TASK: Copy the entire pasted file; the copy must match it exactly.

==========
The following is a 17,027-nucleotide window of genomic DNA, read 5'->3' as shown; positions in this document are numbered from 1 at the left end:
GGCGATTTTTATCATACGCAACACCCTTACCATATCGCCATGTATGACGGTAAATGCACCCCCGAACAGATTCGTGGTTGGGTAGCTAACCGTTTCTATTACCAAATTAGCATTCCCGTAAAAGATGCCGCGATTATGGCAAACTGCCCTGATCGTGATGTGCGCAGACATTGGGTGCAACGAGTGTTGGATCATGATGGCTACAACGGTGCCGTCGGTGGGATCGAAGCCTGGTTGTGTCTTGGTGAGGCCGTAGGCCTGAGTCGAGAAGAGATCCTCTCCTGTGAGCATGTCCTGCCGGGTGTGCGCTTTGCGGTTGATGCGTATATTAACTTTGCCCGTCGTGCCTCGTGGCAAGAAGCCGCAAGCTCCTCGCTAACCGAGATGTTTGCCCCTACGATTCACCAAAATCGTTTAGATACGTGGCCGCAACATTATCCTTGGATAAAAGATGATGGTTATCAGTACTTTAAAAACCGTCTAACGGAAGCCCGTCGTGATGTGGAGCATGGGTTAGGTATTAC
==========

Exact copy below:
The following is a 17,027-nucleotide window of genomic DNA, read 5'->3' as shown; positions in this document are numbered from 1 at the left end:
GGCGATTTTTATCATACGCAACACCCTTACCATATCGCCATGTATGACGGTAAATGCACCCCCGAACAGATTCGTGGTTGGGTAGCTAACCGTTTCTATTACCAAATTAGCATTCCCGTAAAAGATGCCGCGATTATGGCAAACTGCCCTGATCGTGATGTGCGCAGACATTGGGTGCAACGAGTGTTGGATCATGATGGCTACAACGGTGCCGTCGGTGGGATCGAAGCCTGGTTGTGTCTTGGTGAGGCCGTAGGCCTGAGTCGAGAAGAGATCCTCTCCTGTGAGCATGTCCTGCCGGGTGTGCGCTTTGCGGTTGATGCGTATATTAACTTTGCCCGTCGTGCCTCGTGGCAAGAAGCCGCAAGCTCCTCGCTAACCGAGATGTTTGCCCCTACGATTCACCAAAATCGTTTAGATACGTGGCCGCAACATTATCCTTGGATAAAAGATGATGGTTATCAGTACTTTAAAAACCGTCTAACGGAAGCCCGTCGTGATGTGGAGCATGGGTTAGGTATTAC